STUDY: PARTIALLY REDUCING OR INACTIVATING THE GRP78 PROTEIN BY THERAPEUTIC AGENTS MAY BE A SECRET TO COMBATING PANCREATIC CANCER
May 22, 2017
Keck School of Medicine of the University of Southern California
Edited For Style and Length
Research by the Keck School of Medicine of the University of Southern California (USC) shows new promise in the fight against pancreatic cancer. Studies in mice with the KRAS mutation present in 90 percent of pancreatic cancer patients indicates that expressing only half the amount of the glucose-regulated protein GRP78 is enough to halt the earliest stage of pancreatic cancer development.
The study suggests that because the GRP78 protein is required for “switching” healthy pancreatic cells that produce enzymes to digest food into potentially cancerous cells, reducing the amount of this protein delays pancreatic cancer development and prolongs survival. The study, published online on May 16 in the Proceedings of the National Academy of Sciences of the United States of America, is the first to establish the pivotal role of the protein in pancreatic cancer.
“Cancer cells are addicted to high levels of GRP78 for cancer development and growth. Our hope is that partially reducing or inactivating the protein by therapeutic agents could one day be an effective complementary therapy for pancreatic cancer and other cancers, while sparing other healthy organs,” said Amy Lee, PhD, professor of biochemistry and molecular medicine at the Keck School and the Judy and Larry Freeman Chair in Basic Science Research at the USC Norris Comprehensive Cancer Center.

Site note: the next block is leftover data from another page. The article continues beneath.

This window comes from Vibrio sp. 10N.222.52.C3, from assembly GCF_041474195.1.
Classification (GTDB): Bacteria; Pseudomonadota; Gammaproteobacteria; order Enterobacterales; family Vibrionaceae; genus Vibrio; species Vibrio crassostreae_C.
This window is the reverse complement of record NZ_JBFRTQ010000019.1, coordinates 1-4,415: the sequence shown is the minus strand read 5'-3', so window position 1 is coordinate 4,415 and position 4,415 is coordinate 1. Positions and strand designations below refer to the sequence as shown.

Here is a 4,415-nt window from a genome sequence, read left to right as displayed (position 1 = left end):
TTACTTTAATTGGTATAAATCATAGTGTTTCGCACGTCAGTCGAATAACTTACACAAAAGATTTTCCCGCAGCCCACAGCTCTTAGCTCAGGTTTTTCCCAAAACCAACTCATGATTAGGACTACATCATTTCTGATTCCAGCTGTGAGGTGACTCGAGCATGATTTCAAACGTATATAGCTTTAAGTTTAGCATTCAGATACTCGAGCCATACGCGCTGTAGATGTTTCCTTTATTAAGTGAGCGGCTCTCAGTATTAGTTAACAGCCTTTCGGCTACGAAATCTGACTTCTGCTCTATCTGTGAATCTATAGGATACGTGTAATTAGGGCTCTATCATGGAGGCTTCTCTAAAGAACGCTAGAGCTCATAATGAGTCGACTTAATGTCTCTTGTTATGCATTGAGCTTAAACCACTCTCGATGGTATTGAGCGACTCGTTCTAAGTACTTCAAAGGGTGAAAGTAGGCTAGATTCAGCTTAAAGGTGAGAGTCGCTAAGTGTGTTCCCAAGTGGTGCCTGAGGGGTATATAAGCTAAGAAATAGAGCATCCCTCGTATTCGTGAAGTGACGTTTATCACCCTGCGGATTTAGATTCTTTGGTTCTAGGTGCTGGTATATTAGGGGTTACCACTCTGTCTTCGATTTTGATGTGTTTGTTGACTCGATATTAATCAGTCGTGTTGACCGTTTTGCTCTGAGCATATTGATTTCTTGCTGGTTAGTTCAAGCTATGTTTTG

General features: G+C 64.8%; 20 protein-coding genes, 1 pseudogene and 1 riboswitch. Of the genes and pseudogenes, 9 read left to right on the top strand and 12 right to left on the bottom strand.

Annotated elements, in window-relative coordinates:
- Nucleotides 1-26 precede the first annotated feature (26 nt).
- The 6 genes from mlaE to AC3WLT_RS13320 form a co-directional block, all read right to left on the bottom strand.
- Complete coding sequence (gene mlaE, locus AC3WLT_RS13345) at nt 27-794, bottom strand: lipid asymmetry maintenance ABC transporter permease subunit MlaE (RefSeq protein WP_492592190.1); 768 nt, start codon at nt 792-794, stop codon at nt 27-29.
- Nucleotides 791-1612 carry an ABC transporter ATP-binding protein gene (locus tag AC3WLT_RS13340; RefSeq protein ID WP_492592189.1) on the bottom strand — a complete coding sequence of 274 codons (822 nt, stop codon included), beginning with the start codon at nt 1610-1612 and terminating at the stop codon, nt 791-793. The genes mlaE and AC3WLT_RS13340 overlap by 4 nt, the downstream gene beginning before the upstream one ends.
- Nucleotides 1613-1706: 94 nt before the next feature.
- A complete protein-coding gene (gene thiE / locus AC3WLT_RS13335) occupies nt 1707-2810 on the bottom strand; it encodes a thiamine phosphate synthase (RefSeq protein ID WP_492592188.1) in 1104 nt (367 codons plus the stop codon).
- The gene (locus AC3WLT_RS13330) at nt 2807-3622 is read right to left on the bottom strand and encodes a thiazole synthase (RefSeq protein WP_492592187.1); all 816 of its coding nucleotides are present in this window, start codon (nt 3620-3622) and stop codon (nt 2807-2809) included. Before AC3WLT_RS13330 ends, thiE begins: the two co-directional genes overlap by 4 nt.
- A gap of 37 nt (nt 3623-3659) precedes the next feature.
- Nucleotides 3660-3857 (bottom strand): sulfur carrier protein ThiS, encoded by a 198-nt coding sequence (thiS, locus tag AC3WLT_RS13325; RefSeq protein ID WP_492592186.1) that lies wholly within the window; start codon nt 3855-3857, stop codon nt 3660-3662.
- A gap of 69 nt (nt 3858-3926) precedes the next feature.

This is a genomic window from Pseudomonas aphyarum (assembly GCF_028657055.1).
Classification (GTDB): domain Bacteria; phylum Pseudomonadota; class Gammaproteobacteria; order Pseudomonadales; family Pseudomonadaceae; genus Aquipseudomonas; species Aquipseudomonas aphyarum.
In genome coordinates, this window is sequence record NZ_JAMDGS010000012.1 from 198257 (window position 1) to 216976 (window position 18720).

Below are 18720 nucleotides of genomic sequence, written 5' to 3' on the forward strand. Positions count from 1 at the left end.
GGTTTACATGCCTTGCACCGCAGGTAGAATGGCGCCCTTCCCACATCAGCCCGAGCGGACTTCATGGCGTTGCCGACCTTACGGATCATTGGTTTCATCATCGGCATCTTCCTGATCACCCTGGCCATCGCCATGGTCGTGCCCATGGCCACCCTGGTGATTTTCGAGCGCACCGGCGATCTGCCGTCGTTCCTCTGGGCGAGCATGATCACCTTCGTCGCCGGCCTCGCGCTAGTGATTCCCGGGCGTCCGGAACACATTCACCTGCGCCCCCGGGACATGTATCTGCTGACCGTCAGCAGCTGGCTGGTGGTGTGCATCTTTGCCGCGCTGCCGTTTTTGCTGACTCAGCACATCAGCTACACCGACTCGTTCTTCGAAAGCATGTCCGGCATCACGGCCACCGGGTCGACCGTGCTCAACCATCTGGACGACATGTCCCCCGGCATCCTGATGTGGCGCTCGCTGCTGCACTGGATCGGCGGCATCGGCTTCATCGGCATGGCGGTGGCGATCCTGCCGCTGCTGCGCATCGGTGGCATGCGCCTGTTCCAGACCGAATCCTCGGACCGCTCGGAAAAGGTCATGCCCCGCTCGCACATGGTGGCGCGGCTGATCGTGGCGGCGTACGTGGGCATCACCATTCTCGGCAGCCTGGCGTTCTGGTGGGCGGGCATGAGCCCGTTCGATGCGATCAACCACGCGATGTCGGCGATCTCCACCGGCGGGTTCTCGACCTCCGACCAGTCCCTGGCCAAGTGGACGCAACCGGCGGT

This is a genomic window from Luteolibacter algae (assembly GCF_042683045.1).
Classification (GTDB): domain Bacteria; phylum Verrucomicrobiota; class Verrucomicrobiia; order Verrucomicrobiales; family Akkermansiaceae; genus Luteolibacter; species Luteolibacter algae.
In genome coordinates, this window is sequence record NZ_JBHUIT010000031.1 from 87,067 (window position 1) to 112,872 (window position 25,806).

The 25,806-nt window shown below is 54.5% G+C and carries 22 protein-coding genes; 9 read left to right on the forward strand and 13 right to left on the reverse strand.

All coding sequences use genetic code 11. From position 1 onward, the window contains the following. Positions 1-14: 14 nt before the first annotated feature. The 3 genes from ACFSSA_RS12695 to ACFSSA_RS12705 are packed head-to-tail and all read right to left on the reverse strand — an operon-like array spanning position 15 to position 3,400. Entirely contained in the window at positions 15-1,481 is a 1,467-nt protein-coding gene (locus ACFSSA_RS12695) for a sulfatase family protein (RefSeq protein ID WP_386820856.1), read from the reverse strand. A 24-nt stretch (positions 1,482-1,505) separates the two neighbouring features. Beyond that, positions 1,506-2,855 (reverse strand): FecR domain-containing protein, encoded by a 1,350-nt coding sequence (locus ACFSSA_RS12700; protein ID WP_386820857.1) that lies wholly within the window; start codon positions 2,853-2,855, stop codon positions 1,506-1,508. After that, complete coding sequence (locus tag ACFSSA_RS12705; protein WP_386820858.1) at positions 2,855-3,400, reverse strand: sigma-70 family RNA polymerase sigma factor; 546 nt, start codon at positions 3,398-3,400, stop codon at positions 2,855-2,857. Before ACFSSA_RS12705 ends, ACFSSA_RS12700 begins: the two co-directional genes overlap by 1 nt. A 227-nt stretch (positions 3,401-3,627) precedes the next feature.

Lee, who was the first scientist to clone human GRP78, has since dedicated much of her research to investigating the protein’s role in cancer progression and treatment. For her scientific contributions, Lee was honored by a MERIT award from the National Cancer Institute and elected as Fellow of the American Association for the Advancement of Science.
“As developing drugs directly targeting the KRAS genetic mutation has been challenging, we are thrilled these findings indicate that we can attack KRAS-driven pancreatic cancer through an entirely new method,” Lee said.
GRP78 is a stress-inducible protein that folds newly synthesized proteins and performs quality control in the endoplasmic reticulum (an essential component of human cells). During stress, a fraction of GRP78 is shipped out to the cell surface to perform additional growth and survival functions. Cancer cells, particularly those that survive treatment, typically undergo more stress than healthy cells, resulting in increased levels of GRP78 to help the cancer cells survive, grow and develop therapeutic resistance.
Patients and physicians alike are eager for more effective treatments for pancreatic cancer, as it is among the deadliest forms of cancer. According to the American Cancer Society, more than 53,600 people will be diagnosed with pancreatic cancer this year, and more than 43,000 people will die from the disease. The average five-year survival rate for patients with pancreatic cancer is only about 7.7 % compared to about 89 percent for breast cancer per NIH Seer 2014 Statistics.
“Translating any basic science discovery into clinical practice is a long process that requires substantial resources,” Lee said. “But given the notorious difficulties of treating KRAS-mutation related cancers, particularly in a disease as devastating as pancreatic cancer, this research provides hope and a novel approach. I am excited to put our theories to test in the clinical setting.”
Related Keywords include Pancreatic Cancer, GRP78 Protein, KRAS Mutation, Halting Earliest Stage of Pancreatic Cancer.